The study of law in tertiary institutions requires the reading of vast amounts of highly technical material about particular law cases. In order to make this material more manageable, students try to guess what information would be most critical on an examination and review only these selected facts about a case, while perhaps ignoring related case facts that they deem to be less important. As a consequence, law students sometimes struggle to answer exam questions that require the retrieval of these ignored case facts. These difficulties are consistent with findings by [2,3,5,6] that suggest that the act of remembering certain facts may prompt the forgetting or inhibition of ignored related facts. These experiments are explored in-depth below in the context of a discussion of inhibition and Retrieval Induced Forgetting (RIF) and theories dealing with the integration of information (i.e., whether it is possible to integrate memories in such a way that repeated retrieval of only certain memories does not affect the retrieval of related memories). This research suggests that there are certain conditions under which the forgetting of related items may be reduced or eliminated [7-10]. This work forms the foundation for the current experiments, which investigate whether the benefits of RIF extend to the unique characteristics of law education and can be retained without excessively limiting access to previously forgotten material that subsequently becomes relevant. Because the second and third experiments in the current study explore whether the robustness of forgetting related facts, when retrieving target facts, can be overcome by integrating the facts together, a discussion of this research provides an important framework for the present experiments.

Inhibitory Control


Anderson [11] explored the manner in which interference causes the forgetting of memories. By this account, a process of inhibition exists that recruits an executive control mechanism to cause the forgetting of memories (hereafter referred to as the inhibitory theory). Anderson argues that it is not the storage of new memories that causes forgetting, but rather forgetting, whether subsidiary or intentional, is caused by the process of inhibition that is engaged because of the potential interference on new memories. Inhibition is recruited to overcome interference in memory retrieval by actively inhibiting competitors to a target memory [12].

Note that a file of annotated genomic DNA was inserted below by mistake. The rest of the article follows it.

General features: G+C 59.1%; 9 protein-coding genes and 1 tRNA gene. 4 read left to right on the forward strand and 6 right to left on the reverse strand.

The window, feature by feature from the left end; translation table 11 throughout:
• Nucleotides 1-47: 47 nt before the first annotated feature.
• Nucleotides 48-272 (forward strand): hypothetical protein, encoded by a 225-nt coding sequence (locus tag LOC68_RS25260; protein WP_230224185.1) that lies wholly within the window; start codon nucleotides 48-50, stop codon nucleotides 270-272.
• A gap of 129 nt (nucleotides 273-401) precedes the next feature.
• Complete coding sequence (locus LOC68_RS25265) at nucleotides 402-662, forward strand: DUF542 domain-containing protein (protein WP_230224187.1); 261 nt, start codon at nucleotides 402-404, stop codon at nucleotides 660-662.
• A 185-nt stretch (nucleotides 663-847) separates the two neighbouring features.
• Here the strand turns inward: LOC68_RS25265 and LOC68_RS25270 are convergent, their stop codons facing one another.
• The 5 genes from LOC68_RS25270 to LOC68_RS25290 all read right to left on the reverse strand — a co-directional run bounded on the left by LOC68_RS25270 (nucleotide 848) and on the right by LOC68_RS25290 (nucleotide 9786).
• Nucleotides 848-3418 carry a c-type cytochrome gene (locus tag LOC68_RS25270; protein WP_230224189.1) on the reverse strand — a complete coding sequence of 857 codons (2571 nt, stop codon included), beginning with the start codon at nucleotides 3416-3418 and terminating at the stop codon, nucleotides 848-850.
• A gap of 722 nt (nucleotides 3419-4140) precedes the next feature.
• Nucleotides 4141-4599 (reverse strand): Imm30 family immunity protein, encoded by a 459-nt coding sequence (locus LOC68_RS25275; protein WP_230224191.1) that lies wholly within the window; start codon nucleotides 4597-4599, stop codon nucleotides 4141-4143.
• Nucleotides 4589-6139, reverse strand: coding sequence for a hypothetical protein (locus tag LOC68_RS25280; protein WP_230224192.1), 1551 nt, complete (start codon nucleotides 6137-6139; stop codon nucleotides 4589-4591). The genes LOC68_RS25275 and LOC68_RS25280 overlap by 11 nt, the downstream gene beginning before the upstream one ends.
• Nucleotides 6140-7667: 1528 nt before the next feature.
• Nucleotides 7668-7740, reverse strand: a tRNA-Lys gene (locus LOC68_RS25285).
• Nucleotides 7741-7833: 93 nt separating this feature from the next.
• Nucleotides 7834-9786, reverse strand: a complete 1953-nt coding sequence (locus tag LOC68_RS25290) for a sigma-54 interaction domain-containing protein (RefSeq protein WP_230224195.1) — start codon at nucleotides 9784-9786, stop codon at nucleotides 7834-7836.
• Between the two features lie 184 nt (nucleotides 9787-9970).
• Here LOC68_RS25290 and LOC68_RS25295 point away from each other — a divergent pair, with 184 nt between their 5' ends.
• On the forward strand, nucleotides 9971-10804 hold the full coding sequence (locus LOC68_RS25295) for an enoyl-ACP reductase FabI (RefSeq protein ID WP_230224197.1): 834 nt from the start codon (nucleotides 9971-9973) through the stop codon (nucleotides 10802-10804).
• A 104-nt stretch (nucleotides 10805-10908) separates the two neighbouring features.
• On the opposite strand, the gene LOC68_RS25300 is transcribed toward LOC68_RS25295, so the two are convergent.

Retrieval-Induced Forgetting


It is sometimes necessary to inhibit or forget bits of information in order to retrieve other information. Retrieval-induced forgetting refers to the suppression of potentially interfering items that are in competition with a sought after target item in memory. For example, to retrieve a friend's new phone number from memory, a person might momentarily need to inhibit the old phone number. A consequence of suppressing such interfering items, however, could be the future impairment of these items in a recall task. RIF has been found in an array of tasks including retrieval tasks involving semantic memory, long-term episodic memory, eyewitness memory, misinformation effects, and implicit memory [2,3]. These results illustrate how RIF research supersedes many of the assumptions of the classical interference theory, which argued that the answer to why memories fade involves the interference and storage of new memories replacing old similar memories [13].